An Audible spokesperson said: “To provide the best experience for ACX Producers and Audible listeners, we require that the print/eBook edition for each title submitted through ACX remain available for sale at Amazon during production and through the length of its distribution with Audible. All audiobooks distributed through ACX are subject to Amazon's Content Guidelines. If we determine that the print/eBook edition of a work submitted through ACX has been removed from sale at Amazon or does not meet the content guidelines, we cease distribution of the audiobook.”
The platform insists they take reports of fraudulent content very seriously and immediately remove books that violate their policies. They urge anyone who sees a suspicious book for sale to report it to their team for investigation.
Peter Wilson is a classically trained opera singer with bushy Beethoven hair – he calls it lockdown-meets-headphone hair – and 25 years of experience on stage. This time last year he had three years of opera and theatre work booked in, but it was wiped out almost overnight when coronavirus hit the UK. “I remember walking on stage to do a dress rehearsal of Strauss’ opera ‘Elektra’ with the Bournemouth symphony orchestra… as we walked on stage, the whole country shut down,” he says.
He turned to ACX, and has recorded ten or 11 audiobooks since, which is prolific when you consider one of them was The Bible over 365 Days. He remembers one, in particular, that he flagged as a scam. “It was out of the ordinary and it was a bit funny, it wasn’t just rude. It wasn’t just an onanism anthology, let’s say, to put it politely. It was a cheeky, dirty postcard, wink-wink-nudge-nudge thing.”
The audition was for a book called Wank Diary: When The Going Gets Tough, The Tough Get Going Have A Wank (“I was a huge fan of Viz, and that’s the kind of book it was,” Wilson says with a grin.) When he scanned the audition script, it didn’t feel right.
“As soon as you looked at the script, it bore no relation to the book,” he recalls. “I think maybe the title was right, but then suddenly it was like a consent form that you would get at the end of an insurance document, or something like that. The wording of it was that you were giving consent to have your voice used… but then it started getting weird. It was sort of random words. Sentences that just didn’t quite make sense, and then… just a random series of words.”
Wilson believes the script could have been a kind of legal trap, and that this disclaimer – if read, recorded and sent back – could have handed over the rights to his vocal likeness, allowing the scammer to feed the tape into voice cloning AI that would then create a computerised robot voice based on the timbre of his voice. This isn’t particularly far fetched. According to Professor Johanna Gibson, Herchel Smith Professor of Intellectual Property Law at Queen Mary, University of London, it’s difficult to say straight-off-the-bat what the legal reality of a disclaimer in an audition script would look like in practice.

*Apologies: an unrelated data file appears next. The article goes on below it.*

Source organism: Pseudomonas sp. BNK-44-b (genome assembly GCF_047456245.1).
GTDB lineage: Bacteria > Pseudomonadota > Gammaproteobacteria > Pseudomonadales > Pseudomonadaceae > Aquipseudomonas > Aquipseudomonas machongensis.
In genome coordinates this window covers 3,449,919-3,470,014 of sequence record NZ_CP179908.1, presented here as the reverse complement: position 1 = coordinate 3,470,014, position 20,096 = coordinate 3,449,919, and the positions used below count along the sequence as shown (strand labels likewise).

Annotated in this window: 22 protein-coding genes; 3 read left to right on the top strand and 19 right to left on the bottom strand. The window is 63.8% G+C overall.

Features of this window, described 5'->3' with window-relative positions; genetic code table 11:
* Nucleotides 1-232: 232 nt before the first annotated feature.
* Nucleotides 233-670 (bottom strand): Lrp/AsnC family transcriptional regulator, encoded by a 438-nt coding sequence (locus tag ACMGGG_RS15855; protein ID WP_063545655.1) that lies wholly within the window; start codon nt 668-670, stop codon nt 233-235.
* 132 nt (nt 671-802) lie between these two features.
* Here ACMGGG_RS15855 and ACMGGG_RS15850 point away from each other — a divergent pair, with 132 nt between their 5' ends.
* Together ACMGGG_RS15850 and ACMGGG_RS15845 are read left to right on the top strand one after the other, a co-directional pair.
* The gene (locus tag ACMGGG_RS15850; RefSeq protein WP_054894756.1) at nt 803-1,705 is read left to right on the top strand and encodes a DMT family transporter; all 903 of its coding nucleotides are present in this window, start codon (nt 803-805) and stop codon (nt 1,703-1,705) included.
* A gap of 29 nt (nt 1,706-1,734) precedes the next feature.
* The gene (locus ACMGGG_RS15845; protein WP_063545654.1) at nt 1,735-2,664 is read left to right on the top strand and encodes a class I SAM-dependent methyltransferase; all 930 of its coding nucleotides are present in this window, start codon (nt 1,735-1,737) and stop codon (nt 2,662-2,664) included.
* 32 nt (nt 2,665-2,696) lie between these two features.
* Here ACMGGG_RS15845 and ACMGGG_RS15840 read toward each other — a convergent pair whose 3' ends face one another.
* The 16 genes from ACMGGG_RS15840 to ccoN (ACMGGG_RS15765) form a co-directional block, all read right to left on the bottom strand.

“The disclaimer might not be valid on the grounds it was based on a misrepresentation by the ‘scammer’,” she says. “If the disclaimer was the result of misrepresentation then it would be voidable, [meaning] the narrator could terminate it. However, merely not understanding the consequences of a disclaimer is not likely to help the narrator – unless the scammer knew the narrator did not understand what was being signed, and even then it is tricky.”
From a technological standpoint, it’s also less far-fetched than it sounds. Tim McSmythers runs the popular audio deepfake YouTube account Speaking of AI. He says pre-trained models for creating this kind of voice AI exist, and are relatively accessible. For now, though, getting an AI impersonation of a human to broadcast quality remains a rare ability. “To be honest, it’s much easier to just get… a professional to come in and say, ‘Read that chapter and I’ll give you some notes.’”
If a scammer was looking to take Wilson’s vocal likeness, it’s unlikely this was for the purposes of making future audiobooks. That said, a technological breakthrough could be on the horizon.
It’s difficult to say how much more subtly strange the scams around audiobooks will go on to become in the months and years ahead. They might seem like the most wholesome, analogue form of digital media there is, but nothing is sacred on the internet.
UPDATE 23/02/21: This piece has been updated to include further comment from Audible.